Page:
Yves Grejin

Executive Leadership Recruiter, Maven

1. Do you remember a time when you were happiest as a child? Where were you, who were you with and what were you doing?

As a kid, I loved playing sports. Getting out there early in the morning on a sunny day. I vividly remember driving into the woods in Germany (I was raised on the border) to go for an early morning mountain bike ride. The fresh leaves, the mountain dew. I felt like I was on top of the world. Just me, my bike, and everything that nature was going to throw at me that day. Early morning deer spotting in the German forrest just across from the Dutch Border. The feeling of making up for such a tiny element to my, much larger, surroundings. It hit home quite a bit from a young age I guess. This is probably also the reason why I now live in a Nature Reserve between the cities of Valencia and Alicante. Thank goodness for Starlink internet. Benefit is having 2 airports at 80 minutes driving, so which enables me to visit clients if need be.

2. What seemed like an inconsequential decision at the time but in hindsight turned out to fundamentally reshape your life?

My move to Facebook really had a bigger impact than I initially expected. Yes, it sure was a great opportunity at first glance, but I wasn’t yet aware that I would be the first person in EMEA to hire the highest level of engineers the world has to offer, and having to set up process and procedure as well. The knowledge I gained I am still using until this day. The amount of complex systems I was asked to work on, and the amount of domain knowledge was requested from my end in order to help find a solution, has created a deep understanding with me of distributed systems and software engineering as a whole.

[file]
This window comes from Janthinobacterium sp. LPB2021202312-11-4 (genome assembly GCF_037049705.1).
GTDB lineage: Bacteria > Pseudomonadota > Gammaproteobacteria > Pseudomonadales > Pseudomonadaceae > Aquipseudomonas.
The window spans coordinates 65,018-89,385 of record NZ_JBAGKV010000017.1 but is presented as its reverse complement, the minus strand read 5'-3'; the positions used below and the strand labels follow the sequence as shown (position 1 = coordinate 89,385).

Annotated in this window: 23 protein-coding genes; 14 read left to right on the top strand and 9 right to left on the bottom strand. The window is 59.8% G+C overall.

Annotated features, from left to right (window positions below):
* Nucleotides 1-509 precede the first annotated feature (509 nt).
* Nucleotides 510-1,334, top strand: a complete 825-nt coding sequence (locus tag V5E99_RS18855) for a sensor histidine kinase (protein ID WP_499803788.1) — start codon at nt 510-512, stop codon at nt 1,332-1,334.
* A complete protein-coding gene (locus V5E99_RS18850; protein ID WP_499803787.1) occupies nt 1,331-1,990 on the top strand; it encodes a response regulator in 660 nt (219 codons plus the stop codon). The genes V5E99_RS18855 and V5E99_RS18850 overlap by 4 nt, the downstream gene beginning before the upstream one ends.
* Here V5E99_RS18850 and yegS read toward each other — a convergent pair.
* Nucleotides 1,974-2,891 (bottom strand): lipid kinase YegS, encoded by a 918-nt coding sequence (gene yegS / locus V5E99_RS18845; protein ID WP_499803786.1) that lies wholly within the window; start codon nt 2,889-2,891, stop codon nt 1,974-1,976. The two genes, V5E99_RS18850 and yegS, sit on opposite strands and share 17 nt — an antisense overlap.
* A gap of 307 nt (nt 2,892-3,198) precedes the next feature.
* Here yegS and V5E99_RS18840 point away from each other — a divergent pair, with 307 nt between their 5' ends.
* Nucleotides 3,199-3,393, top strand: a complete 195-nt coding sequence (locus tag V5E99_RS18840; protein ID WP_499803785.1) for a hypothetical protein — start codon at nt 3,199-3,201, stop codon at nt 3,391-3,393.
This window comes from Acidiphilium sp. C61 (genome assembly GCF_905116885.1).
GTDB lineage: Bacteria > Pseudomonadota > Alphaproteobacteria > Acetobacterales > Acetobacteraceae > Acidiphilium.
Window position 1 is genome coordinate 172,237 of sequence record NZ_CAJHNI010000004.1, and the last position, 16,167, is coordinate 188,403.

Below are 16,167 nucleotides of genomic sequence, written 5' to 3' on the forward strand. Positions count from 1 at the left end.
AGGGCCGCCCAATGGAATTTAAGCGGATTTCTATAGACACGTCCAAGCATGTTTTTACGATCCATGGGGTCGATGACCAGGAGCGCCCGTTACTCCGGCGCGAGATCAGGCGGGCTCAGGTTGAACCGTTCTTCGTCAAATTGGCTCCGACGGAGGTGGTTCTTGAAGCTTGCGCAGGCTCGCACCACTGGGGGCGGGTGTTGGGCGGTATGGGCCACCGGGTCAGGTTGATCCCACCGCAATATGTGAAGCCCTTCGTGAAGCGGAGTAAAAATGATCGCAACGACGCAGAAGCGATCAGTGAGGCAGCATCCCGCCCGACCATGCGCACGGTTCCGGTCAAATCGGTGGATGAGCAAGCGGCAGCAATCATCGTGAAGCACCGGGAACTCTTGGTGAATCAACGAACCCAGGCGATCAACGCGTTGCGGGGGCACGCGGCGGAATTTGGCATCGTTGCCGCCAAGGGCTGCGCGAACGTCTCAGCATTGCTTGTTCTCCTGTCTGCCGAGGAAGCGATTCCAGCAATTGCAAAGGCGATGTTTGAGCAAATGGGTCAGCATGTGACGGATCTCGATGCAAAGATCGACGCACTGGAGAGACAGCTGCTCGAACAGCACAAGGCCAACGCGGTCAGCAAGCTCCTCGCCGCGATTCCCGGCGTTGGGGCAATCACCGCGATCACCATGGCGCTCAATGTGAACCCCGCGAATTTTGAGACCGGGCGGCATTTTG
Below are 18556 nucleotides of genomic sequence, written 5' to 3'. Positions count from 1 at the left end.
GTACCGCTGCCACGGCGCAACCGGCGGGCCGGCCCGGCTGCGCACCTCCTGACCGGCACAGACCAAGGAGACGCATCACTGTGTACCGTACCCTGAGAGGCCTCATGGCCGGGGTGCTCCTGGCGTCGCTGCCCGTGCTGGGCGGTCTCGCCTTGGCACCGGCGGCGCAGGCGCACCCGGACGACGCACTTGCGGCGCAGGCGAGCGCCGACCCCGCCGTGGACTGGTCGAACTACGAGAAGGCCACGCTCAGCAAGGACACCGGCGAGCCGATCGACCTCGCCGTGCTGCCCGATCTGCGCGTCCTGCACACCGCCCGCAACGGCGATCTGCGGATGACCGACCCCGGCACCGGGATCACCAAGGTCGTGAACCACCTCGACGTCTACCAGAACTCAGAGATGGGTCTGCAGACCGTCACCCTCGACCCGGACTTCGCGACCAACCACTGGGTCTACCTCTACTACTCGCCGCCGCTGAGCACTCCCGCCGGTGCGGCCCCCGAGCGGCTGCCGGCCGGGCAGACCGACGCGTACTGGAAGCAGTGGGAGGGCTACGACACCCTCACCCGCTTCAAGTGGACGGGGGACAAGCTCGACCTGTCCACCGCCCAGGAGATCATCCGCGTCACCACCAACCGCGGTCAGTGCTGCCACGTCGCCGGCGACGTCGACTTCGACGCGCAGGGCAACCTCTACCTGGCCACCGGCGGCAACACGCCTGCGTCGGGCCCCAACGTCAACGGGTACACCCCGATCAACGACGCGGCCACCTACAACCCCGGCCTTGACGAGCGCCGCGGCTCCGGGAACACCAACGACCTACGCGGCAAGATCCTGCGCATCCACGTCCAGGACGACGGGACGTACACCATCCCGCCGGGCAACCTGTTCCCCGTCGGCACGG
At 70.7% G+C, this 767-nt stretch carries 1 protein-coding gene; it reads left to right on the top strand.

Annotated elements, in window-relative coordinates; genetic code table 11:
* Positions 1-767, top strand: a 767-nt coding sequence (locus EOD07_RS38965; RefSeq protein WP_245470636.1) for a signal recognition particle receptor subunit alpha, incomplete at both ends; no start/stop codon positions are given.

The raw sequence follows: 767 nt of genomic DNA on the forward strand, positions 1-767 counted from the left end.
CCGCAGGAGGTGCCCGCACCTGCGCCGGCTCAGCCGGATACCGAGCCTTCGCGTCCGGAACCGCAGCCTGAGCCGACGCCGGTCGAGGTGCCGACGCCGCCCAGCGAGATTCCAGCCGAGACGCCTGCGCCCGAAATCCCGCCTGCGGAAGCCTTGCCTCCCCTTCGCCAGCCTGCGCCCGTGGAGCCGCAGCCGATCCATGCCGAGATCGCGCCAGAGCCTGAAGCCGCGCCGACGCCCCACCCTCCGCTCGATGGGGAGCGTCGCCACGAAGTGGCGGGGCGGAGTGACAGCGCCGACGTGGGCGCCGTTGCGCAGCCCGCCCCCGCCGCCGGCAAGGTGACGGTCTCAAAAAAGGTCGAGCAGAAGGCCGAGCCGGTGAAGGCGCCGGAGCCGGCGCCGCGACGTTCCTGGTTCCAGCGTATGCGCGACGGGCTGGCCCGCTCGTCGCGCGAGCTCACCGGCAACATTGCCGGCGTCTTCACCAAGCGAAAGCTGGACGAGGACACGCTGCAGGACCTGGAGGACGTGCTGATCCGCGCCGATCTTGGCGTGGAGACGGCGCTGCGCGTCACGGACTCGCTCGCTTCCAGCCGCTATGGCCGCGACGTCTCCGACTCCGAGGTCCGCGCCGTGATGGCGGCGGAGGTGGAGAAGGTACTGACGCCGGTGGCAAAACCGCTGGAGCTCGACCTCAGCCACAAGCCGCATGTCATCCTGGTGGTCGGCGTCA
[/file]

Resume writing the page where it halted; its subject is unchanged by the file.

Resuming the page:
3. What habit or behaviour or belief have you recently acquired? Why is it now in your life?

Oh, that’s an interesting question!

Lately, I’ve picked up the habit of daily meditation, and it’s become a really important part of my life. I know, it sounds all zen and stuff, right? So, why did I start meditating? Well, it all began because I was feeling super stressed and overwhelmed with work and life in general. I mean, who isn’t these days, right? I read about the benefits of meditation – like reducing stress and anxiety, improving focus, and promoting general well-being – and I thought, “Why not give it a try?”